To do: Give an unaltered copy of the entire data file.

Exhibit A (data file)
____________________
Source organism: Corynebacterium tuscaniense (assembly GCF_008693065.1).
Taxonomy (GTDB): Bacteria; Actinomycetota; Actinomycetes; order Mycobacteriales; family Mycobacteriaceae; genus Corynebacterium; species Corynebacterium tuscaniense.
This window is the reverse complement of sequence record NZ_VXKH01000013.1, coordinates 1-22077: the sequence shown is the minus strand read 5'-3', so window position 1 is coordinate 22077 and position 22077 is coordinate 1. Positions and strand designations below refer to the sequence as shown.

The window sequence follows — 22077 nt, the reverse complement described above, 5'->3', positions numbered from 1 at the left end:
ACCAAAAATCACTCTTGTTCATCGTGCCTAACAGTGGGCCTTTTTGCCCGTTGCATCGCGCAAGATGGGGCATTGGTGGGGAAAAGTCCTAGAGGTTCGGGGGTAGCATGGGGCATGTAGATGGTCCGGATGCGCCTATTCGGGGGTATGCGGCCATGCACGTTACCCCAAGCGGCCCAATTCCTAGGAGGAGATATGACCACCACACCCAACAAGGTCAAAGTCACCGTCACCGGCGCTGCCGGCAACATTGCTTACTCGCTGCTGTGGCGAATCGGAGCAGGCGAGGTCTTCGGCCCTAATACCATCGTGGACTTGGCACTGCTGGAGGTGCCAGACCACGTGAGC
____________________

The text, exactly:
Source organism: Corynebacterium tuscaniense (assembly GCF_008693065.1).
Taxonomy (GTDB): Bacteria; Actinomycetota; Actinomycetes; order Mycobacteriales; family Mycobacteriaceae; genus Corynebacterium; species Corynebacterium tuscaniense.
This window is the reverse complement of sequence record NZ_VXKH01000013.1, coordinates 1-22077: the sequence shown is the minus strand read 5'-3', so window position 1 is coordinate 22077 and position 22077 is coordinate 1. Positions and strand designations below refer to the sequence as shown.

The window sequence follows — 22077 nt, the reverse complement described above, 5'->3', positions numbered from 1 at the left end:
ACCAAAAATCACTCTTGTTCATCGTGCCTAACAGTGGGCCTTTTTGCCCGTTGCATCGCGCAAGATGGGGCATTGGTGGGGAAAAGTCCTAGAGGTTCGGGGGTAGCATGGGGCATGTAGATGGTCCGGATGCGCCTATTCGGGGGTATGCGGCCATGCACGTTACCCCAAGCGGCCCAATTCCTAGGAGGAGATATGACCACCACACCCAACAAGGTCAAAGTCACCGTCACCGGCGCTGCCGGCAACATTGCTTACTCGCTGCTGTGGCGAATCGGAGCAGGCGAGGTCTTCGGCCCTAATACCATCGTGGACTTGGCACTGCTGGAGGTGCCAGACCACGTGAGC